Even just perusing her Instagram shows an artist with a focus on the small, intricate details that build the world of a comic and the people who inhabit it. Bilquis Evely has only just left her mark on comics and I can’t wait to see where she goes from here. – Alice W. Castle
1. Nick Derington
Nick Derington came out of nowhere. His joyful pencils have given “Doom Patrol” a tone like nothing else the characters have ever experienced. The more lighthearted approach to the work has really given the scripts a more accessible style to the point where you can hand nearly anyone the first trade of “Doom Patrol” and one of the first responses they might have is: that’s a beautiful book. Derington is always game to go as weird as Gerard Way’s strange scripts call for, despite the inherent beauty of the word. Unlike some of his peers, Derington exceeds in drawing action and momentum as well as nearly all of his fight scenes carry a dynamic sense of energy that translates to the page.
The artist can seemingly pull off anything, with a cat/human hybrids littering the pages alongside bodies of all shapes and sizes. The average issue of the series also packs in some extra creatures and weirdos which always posses striking designs. Derington hits a supreme sweet spot in how he continually references past works in the DC Universe to mix and match his art with. There’s a level of experimentation in the work that is hard to match anywhere else in comics.
With so much expression found in his art, Derington’s pages are never boring, even when the artist is tasked with creating a normal talking head scene. There’s always something strange going on in the background or a character contains a strong expression which carries the page and attracts the eye. “Doom Patrol” keeps the weird blossoming and with Derington, at the helm of almost every issue I look forward to what the artist will achieve on the series in the months to come. – Alexander JonesContinued below
Brian: We had a lot of internal debate among the editorial staff – as we tend to every year – about what exactly ‘breakout’ means. It’s one of those terms that means something different to everyone. But I think no matter how you define it, all of our choices took huge strides this year, whether in technical ability or, more likely, simply came into greater prominence. We’ve had this category for a number of years now, but I think this is the best list we’ve compiled thus far.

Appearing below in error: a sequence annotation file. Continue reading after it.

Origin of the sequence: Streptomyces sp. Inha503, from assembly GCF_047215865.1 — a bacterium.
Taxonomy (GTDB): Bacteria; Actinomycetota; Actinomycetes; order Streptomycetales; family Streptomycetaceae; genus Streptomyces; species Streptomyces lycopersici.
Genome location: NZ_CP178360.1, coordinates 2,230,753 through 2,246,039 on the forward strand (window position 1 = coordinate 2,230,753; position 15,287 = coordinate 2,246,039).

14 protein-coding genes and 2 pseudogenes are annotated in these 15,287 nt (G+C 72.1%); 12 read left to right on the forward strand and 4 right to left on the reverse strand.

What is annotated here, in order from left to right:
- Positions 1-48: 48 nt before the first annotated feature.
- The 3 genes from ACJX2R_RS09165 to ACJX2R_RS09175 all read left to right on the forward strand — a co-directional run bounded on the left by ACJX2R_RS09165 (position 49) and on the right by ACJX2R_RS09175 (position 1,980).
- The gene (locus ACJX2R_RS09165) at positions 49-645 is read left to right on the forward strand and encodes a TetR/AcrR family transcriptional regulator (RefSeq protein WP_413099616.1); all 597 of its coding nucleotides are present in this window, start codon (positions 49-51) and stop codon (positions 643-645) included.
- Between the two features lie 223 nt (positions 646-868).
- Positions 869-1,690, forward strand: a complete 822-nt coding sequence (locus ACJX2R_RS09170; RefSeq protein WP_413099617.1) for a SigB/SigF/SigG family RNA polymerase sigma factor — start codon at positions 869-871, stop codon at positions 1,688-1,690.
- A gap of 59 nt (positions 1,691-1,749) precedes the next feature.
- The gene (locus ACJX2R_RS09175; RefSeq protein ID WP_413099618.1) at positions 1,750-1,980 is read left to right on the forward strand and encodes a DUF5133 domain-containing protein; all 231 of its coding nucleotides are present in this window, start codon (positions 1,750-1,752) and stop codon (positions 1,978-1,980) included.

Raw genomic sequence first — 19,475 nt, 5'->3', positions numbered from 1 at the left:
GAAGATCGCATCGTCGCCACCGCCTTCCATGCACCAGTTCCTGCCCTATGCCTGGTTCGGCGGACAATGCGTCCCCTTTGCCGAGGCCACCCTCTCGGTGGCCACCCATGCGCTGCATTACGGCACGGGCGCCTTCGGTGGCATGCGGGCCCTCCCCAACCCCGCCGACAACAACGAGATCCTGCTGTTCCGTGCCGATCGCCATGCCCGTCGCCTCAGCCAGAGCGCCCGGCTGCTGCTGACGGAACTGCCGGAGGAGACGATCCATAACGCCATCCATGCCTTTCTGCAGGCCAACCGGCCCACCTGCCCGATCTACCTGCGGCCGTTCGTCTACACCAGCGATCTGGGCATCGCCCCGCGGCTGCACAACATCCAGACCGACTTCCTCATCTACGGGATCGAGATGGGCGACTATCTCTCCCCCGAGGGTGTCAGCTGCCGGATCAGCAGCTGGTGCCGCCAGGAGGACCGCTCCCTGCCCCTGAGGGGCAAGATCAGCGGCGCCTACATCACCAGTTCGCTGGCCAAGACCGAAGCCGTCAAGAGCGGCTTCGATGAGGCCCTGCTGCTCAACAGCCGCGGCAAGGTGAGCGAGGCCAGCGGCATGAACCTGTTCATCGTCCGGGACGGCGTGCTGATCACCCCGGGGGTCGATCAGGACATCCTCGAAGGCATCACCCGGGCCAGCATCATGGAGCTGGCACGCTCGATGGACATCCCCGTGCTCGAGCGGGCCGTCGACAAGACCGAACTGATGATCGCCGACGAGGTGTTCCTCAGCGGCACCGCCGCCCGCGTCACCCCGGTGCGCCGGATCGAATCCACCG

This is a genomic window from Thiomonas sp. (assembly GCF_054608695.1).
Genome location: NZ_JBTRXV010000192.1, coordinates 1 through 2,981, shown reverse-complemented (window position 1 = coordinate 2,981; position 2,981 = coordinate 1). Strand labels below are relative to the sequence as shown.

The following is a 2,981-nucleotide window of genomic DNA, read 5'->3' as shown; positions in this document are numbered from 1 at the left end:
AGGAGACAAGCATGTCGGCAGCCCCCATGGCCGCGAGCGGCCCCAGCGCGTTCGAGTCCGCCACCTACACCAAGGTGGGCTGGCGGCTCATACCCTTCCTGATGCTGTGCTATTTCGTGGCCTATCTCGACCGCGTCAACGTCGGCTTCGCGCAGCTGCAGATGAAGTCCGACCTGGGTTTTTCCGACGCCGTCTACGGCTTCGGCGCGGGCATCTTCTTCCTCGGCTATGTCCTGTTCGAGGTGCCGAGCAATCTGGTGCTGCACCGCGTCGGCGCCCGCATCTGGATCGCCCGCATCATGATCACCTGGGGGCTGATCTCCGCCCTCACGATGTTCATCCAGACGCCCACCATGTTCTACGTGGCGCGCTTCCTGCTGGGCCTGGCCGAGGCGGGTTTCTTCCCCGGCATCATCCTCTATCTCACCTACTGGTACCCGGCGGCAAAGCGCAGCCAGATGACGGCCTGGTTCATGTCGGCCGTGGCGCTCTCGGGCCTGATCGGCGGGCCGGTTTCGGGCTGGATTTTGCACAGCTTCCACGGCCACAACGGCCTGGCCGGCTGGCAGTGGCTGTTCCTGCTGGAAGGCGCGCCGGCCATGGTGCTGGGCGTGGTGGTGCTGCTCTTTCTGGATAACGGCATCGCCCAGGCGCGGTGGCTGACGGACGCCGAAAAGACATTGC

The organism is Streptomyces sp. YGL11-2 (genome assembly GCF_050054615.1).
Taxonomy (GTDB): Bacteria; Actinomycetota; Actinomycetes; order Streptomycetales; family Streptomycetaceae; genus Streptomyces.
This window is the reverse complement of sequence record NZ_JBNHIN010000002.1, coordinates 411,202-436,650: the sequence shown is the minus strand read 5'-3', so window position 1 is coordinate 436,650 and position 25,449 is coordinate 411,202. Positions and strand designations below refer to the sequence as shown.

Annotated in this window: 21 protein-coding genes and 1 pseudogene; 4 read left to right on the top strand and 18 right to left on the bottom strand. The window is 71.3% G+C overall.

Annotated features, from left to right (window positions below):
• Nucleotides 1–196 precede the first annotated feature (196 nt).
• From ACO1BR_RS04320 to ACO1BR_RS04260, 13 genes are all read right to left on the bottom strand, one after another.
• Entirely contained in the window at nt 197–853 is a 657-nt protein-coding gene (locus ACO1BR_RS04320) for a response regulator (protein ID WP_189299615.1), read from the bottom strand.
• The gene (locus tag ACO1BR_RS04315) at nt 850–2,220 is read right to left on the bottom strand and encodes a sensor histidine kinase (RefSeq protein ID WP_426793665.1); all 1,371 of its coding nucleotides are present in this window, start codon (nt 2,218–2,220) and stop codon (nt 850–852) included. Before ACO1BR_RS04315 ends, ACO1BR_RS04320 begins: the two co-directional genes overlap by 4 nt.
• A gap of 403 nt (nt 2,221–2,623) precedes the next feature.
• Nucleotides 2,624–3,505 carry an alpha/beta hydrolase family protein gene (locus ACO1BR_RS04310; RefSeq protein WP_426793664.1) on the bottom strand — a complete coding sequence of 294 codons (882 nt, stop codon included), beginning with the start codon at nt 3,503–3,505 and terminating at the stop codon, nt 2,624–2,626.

Alice: Something that strikes me about this year’s picks is how unique their style is and how emblematic that was of our need for new and unique stories in 2017. From Nick Derrington and Bilquis Evely bringing a softer, almost European flair to DC comics with their intricate pencilwork to Tyler Boss’s stark, characterful linework and structural playfulness to Emil Ferris’s experimentation with the medium of ink. Even the two more “conventional” (for lack of a better word) artists on this list, Jorge Jimenez and Jon Davis-Hunt, brought something unique to their takes on the world of superheroes and bombast to make something that we’ve never seen before.
Matt: I think the staff chose a varied style of artists this year and echoing, you, Alice, it’s interesting to see a bunch of people trying to achieve all kinds of different things with the medium. It reminds you of how big comics are and can be. Some of these people have been toiling away for years only to finally make a huge impact here. Others came bursting out of the gate. It’ll be great to watch them grow and change and evolve over the years, pursuing whatever corner of comics they’re going for.